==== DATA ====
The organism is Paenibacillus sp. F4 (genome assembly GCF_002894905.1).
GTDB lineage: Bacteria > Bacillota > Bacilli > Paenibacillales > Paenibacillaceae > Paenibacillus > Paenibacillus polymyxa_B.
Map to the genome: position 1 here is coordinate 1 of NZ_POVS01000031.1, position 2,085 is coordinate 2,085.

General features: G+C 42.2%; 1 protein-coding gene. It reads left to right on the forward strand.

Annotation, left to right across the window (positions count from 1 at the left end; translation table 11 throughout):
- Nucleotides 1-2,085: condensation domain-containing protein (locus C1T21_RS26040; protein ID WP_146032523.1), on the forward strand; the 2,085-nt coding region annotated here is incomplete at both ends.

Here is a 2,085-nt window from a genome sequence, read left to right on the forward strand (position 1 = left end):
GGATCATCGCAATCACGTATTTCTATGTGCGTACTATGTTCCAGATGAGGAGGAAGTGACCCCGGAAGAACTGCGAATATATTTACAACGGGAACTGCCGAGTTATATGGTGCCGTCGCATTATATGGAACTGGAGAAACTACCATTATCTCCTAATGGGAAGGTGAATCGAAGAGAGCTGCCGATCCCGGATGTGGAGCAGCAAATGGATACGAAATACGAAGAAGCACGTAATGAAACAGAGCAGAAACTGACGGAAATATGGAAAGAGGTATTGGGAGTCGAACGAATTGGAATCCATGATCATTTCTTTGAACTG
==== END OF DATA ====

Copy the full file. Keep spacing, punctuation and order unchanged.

The organism is Paenibacillus sp. F4 (genome assembly GCF_002894905.1).
GTDB lineage: Bacteria > Bacillota > Bacilli > Paenibacillales > Paenibacillaceae > Paenibacillus > Paenibacillus polymyxa_B.
Map to the genome: position 1 here is coordinate 1 of NZ_POVS01000031.1, position 2,085 is coordinate 2,085.

General features: G+C 42.2%; 1 protein-coding gene. It reads left to right on the forward strand.

Annotation, left to right across the window (positions count from 1 at the left end; translation table 11 throughout):
- Nucleotides 1-2,085: condensation domain-containing protein (locus C1T21_RS26040; protein ID WP_146032523.1), on the forward strand; the 2,085-nt coding region annotated here is incomplete at both ends.

Here is a 2,085-nt window from a genome sequence, read left to right on the forward strand (position 1 = left end):
GGATCATCGCAATCACGTATTTCTATGTGCGTACTATGTTCCAGATGAGGAGGAAGTGACCCCGGAAGAACTGCGAATATATTTACAACGGGAACTGCCGAGTTATATGGTGCCGTCGCATTATATGGAACTGGAGAAACTACCATTATCTCCTAATGGGAAGGTGAATCGAAGAGAGCTGCCGATCCCGGATGTGGAGCAGCAAATGGATACGAAATACGAAGAAGCACGTAATGAAACAGAGCAGAAACTGACGGAAATATGGAAAGAGGTATTGGGAGTCGAACGAATTGGAATCCATGATCATTTCTTTGAACTG